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The standard way of analyzing such data is to set up a $2\times 2$ contingency table and to run either Pearson's $\chi^2$ test or Fisher's exact test on it. Your favorite statistics software will have tools for this. For instance, in R you can use table() and chisq.test().


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A better option is to calculate Fleiss’s kappa (or Cohen's kappa if there are only two examiners) using the categorical response data of what each examiner guesses is the correct tumor type. https://www.datanovia.com/en/lessons/fleiss-kappa-in-r-for-multiple-categorical-variables/


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In effect you are asking why the chart below involves a correlation of about 0.83 rather than 1 The answer is that the points do not lie on a straight line, though high values of $x$ are still associated with high values of $y$


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If you are going to use a numerical representation using 0 or 1 you do not need to factor the categorical variable. When the value of the categorical variable is 0 then you have created your reference group (because 0 x beta = 0) so the beta of the categorical variable when x= 1 will be interpreted as the effect of having a condition present compared to the ...


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A model with "fixed effects" has individual intercepts, say $\alpha_{i}$, for each individual $i$ in your sample. This means the number of parameters you are trying to estimate grows just as quickly as your sample size $n$ does. This is called the incidental parameters problem and generally causes inconsistency of the maximum likelihood estimator. ...


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Your second model, m2 <- glmer(Sleep Status.T2 ~ Sex + Sleep Status.T1*Condition + (1|SchoolID), data=df, family = binomial) is the model I would run with your data. You want to know whether being in Condition B vs. A is associated with an increase or decrease in sleep at t2, adjusting for sleep at t1, and any covariates. The interaction further tests ...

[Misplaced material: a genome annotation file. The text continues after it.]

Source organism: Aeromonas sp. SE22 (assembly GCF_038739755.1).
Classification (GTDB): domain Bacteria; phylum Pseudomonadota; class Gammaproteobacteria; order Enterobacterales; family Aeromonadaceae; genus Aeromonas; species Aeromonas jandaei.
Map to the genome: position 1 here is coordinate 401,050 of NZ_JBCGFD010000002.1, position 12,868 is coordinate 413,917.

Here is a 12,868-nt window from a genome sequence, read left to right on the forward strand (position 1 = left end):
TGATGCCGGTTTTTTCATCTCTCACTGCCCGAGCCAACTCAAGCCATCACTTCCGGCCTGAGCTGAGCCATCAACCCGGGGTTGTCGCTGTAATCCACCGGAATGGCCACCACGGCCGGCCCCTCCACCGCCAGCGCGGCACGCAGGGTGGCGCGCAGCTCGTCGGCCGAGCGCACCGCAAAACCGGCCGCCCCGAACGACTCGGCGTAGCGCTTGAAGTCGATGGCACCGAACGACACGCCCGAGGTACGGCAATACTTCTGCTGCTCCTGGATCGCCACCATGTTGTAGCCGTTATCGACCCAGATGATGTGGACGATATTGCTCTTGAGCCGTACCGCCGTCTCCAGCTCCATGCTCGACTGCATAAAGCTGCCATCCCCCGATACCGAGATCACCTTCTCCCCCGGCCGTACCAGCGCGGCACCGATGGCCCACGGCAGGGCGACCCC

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It makes more sense to count your 0/1 in each of the categories, for example: import pandas as pd import seaborn as sns df = pd.DataFrame({'car':['ford','tesla','bmw','tesla','ford','ford','bmw','tesla','bmw','tesla','ford','bmw'], 'TARGET_happiness':[0,1,0,1,1,1,0,1,0,0,0,1]}) sns.catplot(x='car',hue='TARGET_happiness',data=df,kind="...


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Let's assume your confusion matrix looks like this TN FP FN TP TN+FP will be number in support for negative class in sklearn. FN+TP will be number in support for positive class in sklearn. The support is the number of samples of the true response that lie in that class. Accuracy is calculated by (TN+TP)/(TN+FN+FP+TP). For weighted Recall, it's calculated ...


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I agree that your approach of bounding the entropy would work. See the this page on Information Gain However, I don't agree that this is a good method of finding the "relationship between X and Y". For that question, I recommend a logistic regression. You can also get an idea of the information gained in the regression by looking at AIC. It is ...


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